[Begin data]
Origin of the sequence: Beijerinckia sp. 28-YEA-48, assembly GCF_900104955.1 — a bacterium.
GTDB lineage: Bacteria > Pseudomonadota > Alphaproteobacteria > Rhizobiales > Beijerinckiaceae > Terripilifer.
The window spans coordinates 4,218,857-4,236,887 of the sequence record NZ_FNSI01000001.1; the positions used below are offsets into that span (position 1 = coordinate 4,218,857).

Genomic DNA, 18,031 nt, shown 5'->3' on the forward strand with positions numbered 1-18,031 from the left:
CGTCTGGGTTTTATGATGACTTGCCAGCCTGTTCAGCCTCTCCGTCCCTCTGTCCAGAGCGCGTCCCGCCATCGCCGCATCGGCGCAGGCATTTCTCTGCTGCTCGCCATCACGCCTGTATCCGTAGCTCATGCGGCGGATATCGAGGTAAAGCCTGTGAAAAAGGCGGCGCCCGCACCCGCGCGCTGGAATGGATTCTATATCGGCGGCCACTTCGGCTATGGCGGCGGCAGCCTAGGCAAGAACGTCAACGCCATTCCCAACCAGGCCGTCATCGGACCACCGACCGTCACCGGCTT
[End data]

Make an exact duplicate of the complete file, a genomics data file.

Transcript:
Origin of the sequence: Beijerinckia sp. 28-YEA-48, assembly GCF_900104955.1 — a bacterium.
GTDB lineage: Bacteria > Pseudomonadota > Alphaproteobacteria > Rhizobiales > Beijerinckiaceae > Terripilifer.
The window spans coordinates 4,218,857-4,236,887 of the sequence record NZ_FNSI01000001.1; the positions used below are offsets into that span (position 1 = coordinate 4,218,857).

Genomic DNA, 18,031 nt, shown 5'->3' on the forward strand with positions numbered 1-18,031 from the left:
CGTCTGGGTTTTATGATGACTTGCCAGCCTGTTCAGCCTCTCCGTCCCTCTGTCCAGAGCGCGTCCCGCCATCGCCGCATCGGCGCAGGCATTTCTCTGCTGCTCGCCATCACGCCTGTATCCGTAGCTCATGCGGCGGATATCGAGGTAAAGCCTGTGAAAAAGGCGGCGCCCGCACCCGCGCGCTGGAATGGATTCTATATCGGCGGCCACTTCGGCTATGGCGGCGGCAGCCTAGGCAAGAACGTCAACGCCATTCCCAACCAGGCCGTCATCGGACCACCGACCGTCACCGGCTT